Author Archives: Pat Higo

Summer Sessions at University of Detroit-Nuns on Campus

While many students may take the summer off from their studies, the campus is still buzzing with classes for the summer session. During the 1950′s there have been as many as 470 nuns representing twenty-five different orders attending daily classes, studying on campus benches and eating in the Student Union. They would come from all over the country as well as from Canada and even the Sisters of Notre Dame de Sion from Paris, France and Sisters of St. Dorthy from Rome, Italy.

Summer session 1956

The majority of the nuns were already teaching school but came to campus to take refresher courses or to further their education by taking classes in the Graduate College. Most were taking courses that would lead to master’s in education, but there were various other fields such as biology, engineering and business administration.

Nuns visiting Ford Rouge plant, June 1949,Summer session

In the summer of 1957 Holden Hall, traditionally male dormitory, thirty-five nuns from 11 different orders took over the building while attending summer classes. This was the first time women were admitted to the the dorm and they referred to themselves as the “Holden Hall Pioneers”.  In the summer of 1960 the newly open Shiple Hall housed 107 nuns for the six week summer session. This newest, biggest and tallest all male dorm must have had a few bugs to work out or it wanted to give the visiting sisters something to think about. A newspaper article in the file reported how one of the nuns one night heard the elevator whir as she was returning to her room down a dark corridor. “It stopped, the door opened, but no one came out. The door closed again. The sister went on resolutely when suddenly the door opened again. Still no one there. The startled sister set out to recruit a little company.” The article went on to say, “It still acts up”.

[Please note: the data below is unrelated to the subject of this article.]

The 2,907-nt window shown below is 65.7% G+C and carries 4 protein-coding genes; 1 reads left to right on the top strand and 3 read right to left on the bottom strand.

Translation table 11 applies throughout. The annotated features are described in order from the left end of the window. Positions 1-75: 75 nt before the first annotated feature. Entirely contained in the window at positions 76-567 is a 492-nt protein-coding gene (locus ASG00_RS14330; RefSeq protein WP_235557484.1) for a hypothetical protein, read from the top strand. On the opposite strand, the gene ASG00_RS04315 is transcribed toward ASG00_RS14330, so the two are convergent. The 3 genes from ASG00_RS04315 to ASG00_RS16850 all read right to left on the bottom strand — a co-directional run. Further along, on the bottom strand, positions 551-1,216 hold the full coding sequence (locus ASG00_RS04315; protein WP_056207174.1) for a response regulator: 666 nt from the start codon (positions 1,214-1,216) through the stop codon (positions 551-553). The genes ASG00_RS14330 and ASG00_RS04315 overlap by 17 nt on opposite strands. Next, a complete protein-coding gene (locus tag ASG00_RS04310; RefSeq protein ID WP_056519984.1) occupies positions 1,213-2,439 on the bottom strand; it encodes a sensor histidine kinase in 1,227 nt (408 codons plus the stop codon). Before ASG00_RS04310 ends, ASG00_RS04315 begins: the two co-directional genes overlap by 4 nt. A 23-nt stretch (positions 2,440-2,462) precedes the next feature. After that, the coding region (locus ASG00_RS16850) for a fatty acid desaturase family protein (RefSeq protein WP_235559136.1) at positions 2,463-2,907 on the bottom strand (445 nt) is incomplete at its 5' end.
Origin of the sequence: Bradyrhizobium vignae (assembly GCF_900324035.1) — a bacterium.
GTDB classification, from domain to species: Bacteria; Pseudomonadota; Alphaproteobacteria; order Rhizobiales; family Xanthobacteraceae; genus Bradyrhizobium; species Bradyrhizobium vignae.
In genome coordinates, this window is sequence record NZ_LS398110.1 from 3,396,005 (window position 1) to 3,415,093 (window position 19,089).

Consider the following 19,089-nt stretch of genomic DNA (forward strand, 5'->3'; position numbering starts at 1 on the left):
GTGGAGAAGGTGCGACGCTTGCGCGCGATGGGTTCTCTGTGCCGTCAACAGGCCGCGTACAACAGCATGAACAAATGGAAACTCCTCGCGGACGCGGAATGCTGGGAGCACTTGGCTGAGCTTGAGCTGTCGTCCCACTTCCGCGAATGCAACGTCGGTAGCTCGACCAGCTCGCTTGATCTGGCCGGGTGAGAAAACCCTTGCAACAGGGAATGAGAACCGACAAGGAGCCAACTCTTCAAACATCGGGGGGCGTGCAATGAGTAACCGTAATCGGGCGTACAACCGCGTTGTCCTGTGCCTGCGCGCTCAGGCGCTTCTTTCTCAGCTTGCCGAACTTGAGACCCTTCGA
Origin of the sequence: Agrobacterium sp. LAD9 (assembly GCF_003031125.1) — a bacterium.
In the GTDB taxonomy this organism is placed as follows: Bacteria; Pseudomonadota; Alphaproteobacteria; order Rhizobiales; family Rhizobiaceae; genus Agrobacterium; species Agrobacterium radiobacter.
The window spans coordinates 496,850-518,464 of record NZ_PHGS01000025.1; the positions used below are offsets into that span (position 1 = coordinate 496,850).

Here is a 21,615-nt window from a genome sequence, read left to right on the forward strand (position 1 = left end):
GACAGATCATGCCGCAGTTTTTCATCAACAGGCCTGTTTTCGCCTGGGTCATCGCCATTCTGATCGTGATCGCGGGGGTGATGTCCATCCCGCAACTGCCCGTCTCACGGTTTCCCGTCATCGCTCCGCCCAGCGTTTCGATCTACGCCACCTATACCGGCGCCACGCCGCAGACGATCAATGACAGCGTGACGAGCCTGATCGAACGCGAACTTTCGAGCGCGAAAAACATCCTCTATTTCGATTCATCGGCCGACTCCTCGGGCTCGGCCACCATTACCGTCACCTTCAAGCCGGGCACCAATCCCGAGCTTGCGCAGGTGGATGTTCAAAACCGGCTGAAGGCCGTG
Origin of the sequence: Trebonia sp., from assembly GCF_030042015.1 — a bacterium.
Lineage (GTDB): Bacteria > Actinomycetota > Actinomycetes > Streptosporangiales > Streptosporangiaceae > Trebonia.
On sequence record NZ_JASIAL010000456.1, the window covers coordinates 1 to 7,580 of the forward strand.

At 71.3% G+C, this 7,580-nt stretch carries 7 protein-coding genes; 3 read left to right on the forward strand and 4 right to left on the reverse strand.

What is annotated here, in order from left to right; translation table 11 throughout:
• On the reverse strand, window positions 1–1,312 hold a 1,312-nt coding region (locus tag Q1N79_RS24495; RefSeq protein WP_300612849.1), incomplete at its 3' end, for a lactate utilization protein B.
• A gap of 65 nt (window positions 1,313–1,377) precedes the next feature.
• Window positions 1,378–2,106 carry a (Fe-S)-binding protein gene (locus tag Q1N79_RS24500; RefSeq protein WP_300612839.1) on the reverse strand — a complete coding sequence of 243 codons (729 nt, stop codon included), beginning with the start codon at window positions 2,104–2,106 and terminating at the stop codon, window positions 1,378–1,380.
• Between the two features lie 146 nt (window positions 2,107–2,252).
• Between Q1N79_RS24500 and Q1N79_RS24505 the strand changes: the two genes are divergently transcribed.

Town and Gown Celebrity Series: Louis Armstrong, Alvin Ailey, Arthur Fiedler and more!

In the 1960′s, the University of Detroit presented a series of performances from classical, popular and folk artists. “Town and Gown” at U of D was an innovation started by Rev. Herman S. Hughes, S.J. in 1964. Throughout the school year various artists were scheduled included such names as (in no particular order): Louis Armstrong,  Carlos Montoya, the original Broadway cast of the Spoon River Anthology, Dave Brubeck, Duke Ellington, Ed Ames, Erroll Garner, Roger Williams, Arthur Fiedler conducting the Tokyo-based Yomiuri Nippon Symphony Orchestra, Blood Sweat & Tears, John Davidson, Stan Kenton, Simon and Garfunkle, Alvin Ailey American Dance Theatre, Eddy Arnold, Al Hirt and His New Orleans Band, Sergio Mendes and Brasil ’66 and Smokey Robinson and the Miracles.

I am not sure, but it looks like sometime around 1970 the “Town and Gown” series may have gone away, but popular artist continued to perform on campus. The Varsity News report on concerts by such notables as Chicago, Three Dog Night, Nitty Gritty Dirt Band, Dionne Warwick, and Elton John.